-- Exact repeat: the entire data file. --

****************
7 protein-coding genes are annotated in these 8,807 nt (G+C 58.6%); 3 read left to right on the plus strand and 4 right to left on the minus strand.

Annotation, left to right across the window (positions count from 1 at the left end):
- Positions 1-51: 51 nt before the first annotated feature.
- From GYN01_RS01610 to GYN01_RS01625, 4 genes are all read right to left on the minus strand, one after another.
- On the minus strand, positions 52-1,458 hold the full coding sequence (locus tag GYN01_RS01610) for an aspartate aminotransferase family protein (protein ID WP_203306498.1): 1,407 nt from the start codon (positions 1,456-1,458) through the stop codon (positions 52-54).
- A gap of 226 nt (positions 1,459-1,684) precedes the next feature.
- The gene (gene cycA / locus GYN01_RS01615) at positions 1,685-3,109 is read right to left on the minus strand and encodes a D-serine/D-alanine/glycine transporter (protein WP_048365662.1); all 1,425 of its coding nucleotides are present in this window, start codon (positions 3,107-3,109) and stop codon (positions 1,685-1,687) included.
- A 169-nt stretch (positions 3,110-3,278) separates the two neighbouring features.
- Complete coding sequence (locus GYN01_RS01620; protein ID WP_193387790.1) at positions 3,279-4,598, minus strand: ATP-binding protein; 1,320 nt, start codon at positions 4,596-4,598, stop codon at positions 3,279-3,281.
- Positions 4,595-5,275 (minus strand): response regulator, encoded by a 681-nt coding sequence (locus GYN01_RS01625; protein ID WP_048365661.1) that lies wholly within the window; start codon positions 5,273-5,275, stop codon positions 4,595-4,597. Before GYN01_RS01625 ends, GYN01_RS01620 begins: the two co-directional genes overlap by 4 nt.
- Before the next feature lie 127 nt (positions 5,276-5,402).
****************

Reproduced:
7 protein-coding genes are annotated in these 8,807 nt (G+C 58.6%); 3 read left to right on the plus strand and 4 right to left on the minus strand.

Annotation, left to right across the window (positions count from 1 at the left end):
- Positions 1-51: 51 nt before the first annotated feature.
- From GYN01_RS01610 to GYN01_RS01625, 4 genes are all read right to left on the minus strand, one after another.
- On the minus strand, positions 52-1,458 hold the full coding sequence (locus tag GYN01_RS01610) for an aspartate aminotransferase family protein (protein ID WP_203306498.1): 1,407 nt from the start codon (positions 1,456-1,458) through the stop codon (positions 52-54).
- A gap of 226 nt (positions 1,459-1,684) precedes the next feature.
- The gene (gene cycA / locus GYN01_RS01615) at positions 1,685-3,109 is read right to left on the minus strand and encodes a D-serine/D-alanine/glycine transporter (protein WP_048365662.1); all 1,425 of its coding nucleotides are present in this window, start codon (positions 3,107-3,109) and stop codon (positions 1,685-1,687) included.
- A 169-nt stretch (positions 3,110-3,278) separates the two neighbouring features.
- Complete coding sequence (locus GYN01_RS01620; protein ID WP_193387790.1) at positions 3,279-4,598, minus strand: ATP-binding protein; 1,320 nt, start codon at positions 4,596-4,598, stop codon at positions 3,279-3,281.
- Positions 4,595-5,275 (minus strand): response regulator, encoded by a 681-nt coding sequence (locus GYN01_RS01625; protein ID WP_048365661.1) that lies wholly within the window; start codon positions 5,273-5,275, stop codon positions 4,595-4,597. Before GYN01_RS01625 ends, GYN01_RS01620 begins: the two co-directional genes overlap by 4 nt.
- Before the next feature lie 127 nt (positions 5,276-5,402).